My name is Kaye (as in ‘OK’ Kaye). I have led the life of a nomad since I turned 50 years old and left the corporate world in Wellington to live and work abroad. My aim was to really ‘see’ the cities where people live and love and go about their everyday lives, getting that real sense of place and not the tourist version of rushing to tick off as many ‘sites’ as possible in a short period of time. I strolled the cities of London, Paris, Rome, New York among many, but cities I have lived and worked in include Beijing, Addis Ababa, Manila, and of course the one I know best of all, Wellington New Zealand.
I learnt to go out alone to dine, see movies, wander the streets engaging with locals, always walking. Having that sense of adventure and curiosity about my surroundings helped override any lack of confidence and set me on a path of self-discovery as well. What I have found is that while it is important to me to just get out there and do it, it is better to be able to share experiences with others, to compare notes, to open my mind and get other perspectives. Surely, the best way to do this is with a group of like minded companions, with whom we can feel safe, support each other and have fun along the way. When we get to a certain age we do not have to give up on our sense of adventure. We can continue to have a gentle curiosity about life, where we slow down, absorb and enjoy. What better way to do it than to wander a city like a flâneur.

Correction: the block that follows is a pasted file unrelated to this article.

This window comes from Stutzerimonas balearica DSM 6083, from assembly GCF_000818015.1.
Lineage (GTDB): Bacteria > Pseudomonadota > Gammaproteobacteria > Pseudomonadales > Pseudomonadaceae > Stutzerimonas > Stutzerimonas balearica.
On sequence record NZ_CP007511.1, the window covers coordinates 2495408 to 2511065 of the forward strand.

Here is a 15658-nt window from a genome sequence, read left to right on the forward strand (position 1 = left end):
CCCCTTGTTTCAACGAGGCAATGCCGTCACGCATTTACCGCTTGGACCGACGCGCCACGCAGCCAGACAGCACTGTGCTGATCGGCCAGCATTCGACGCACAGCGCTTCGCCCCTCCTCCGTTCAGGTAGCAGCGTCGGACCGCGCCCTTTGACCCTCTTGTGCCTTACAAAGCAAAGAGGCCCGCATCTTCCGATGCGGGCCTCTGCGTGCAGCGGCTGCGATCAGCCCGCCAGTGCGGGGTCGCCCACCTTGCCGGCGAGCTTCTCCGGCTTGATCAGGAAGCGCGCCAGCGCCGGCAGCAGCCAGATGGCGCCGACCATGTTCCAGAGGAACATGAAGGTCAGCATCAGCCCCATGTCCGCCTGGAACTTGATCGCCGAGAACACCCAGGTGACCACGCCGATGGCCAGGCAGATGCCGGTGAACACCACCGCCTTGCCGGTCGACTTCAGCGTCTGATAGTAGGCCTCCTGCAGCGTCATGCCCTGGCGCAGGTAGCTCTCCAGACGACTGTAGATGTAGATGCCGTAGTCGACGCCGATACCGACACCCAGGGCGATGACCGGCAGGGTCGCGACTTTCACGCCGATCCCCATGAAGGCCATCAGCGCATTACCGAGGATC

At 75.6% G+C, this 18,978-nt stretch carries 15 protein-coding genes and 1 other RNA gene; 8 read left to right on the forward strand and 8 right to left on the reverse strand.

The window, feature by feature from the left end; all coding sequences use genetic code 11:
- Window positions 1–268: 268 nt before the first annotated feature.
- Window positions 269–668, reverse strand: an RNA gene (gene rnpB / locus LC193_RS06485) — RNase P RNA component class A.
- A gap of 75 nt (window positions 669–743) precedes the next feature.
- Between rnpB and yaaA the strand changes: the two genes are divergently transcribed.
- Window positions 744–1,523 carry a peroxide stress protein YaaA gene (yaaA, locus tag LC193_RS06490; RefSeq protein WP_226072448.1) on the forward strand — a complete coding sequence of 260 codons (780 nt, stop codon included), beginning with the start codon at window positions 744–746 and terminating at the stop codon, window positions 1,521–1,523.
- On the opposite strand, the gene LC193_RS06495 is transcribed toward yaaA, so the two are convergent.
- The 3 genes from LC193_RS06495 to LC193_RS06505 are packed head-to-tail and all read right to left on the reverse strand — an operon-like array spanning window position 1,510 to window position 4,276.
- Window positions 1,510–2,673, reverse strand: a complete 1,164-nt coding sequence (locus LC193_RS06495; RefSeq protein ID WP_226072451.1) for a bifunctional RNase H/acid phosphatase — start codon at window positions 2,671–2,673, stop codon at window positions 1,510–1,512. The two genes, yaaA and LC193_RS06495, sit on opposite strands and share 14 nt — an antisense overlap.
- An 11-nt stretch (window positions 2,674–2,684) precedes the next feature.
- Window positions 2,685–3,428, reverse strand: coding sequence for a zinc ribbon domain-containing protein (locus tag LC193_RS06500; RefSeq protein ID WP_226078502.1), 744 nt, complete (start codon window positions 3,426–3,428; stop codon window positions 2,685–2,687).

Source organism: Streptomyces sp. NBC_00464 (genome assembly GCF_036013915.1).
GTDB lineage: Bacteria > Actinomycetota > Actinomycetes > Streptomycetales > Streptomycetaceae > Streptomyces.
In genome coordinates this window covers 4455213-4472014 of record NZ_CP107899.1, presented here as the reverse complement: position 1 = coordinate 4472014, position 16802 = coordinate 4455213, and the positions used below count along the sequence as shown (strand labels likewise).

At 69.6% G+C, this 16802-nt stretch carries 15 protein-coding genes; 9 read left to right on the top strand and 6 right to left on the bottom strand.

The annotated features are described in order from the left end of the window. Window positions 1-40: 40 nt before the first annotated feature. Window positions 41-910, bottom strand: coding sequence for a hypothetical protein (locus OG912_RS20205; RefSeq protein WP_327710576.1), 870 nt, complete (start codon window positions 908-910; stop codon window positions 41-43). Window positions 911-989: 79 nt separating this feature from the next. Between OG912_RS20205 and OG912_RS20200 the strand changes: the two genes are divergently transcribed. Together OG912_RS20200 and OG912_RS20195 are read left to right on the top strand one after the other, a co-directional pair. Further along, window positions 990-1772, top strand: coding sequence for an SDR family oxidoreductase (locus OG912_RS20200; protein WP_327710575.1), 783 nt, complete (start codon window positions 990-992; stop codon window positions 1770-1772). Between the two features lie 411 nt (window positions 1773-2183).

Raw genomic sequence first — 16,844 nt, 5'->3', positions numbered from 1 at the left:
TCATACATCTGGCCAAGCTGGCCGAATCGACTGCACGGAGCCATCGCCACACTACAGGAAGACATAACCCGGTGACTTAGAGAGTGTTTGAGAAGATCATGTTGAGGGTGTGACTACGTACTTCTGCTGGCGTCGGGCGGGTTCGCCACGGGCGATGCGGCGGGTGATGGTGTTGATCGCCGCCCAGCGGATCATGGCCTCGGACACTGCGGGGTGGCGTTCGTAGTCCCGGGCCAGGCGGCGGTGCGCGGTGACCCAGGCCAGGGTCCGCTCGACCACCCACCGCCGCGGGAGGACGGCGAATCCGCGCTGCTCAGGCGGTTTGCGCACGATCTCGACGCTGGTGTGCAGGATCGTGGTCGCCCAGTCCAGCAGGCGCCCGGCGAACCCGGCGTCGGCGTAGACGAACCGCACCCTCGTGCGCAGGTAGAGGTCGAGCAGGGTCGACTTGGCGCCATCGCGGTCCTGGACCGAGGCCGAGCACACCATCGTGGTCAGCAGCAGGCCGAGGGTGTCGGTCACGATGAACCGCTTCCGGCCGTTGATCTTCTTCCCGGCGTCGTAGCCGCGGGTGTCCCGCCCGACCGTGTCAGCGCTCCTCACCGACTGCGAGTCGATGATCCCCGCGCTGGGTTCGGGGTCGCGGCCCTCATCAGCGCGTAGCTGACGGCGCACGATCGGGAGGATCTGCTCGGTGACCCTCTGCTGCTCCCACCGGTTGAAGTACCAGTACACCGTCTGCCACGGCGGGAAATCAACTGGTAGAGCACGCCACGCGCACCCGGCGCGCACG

The flâneur is described as the keen-eyed stroller who chronicles the minutiae of city life by wandering its streets, investigating its dark corners, peering behind facades and generally experiencing for themselves what others do every day. Virginia Woolf described it as a human way of walking the city by focusing on the incidental moments and the beauty of the subtle details we encounter along the way, in her book Street Haunting:A London Adventure
Have you ever walked along a street and imagined the lives of the strangers that you pass? Adventuring together, driven by curiosity, we can observe, reflect, and converse about the things we stumble across and so delve into the ‘soul of the city’.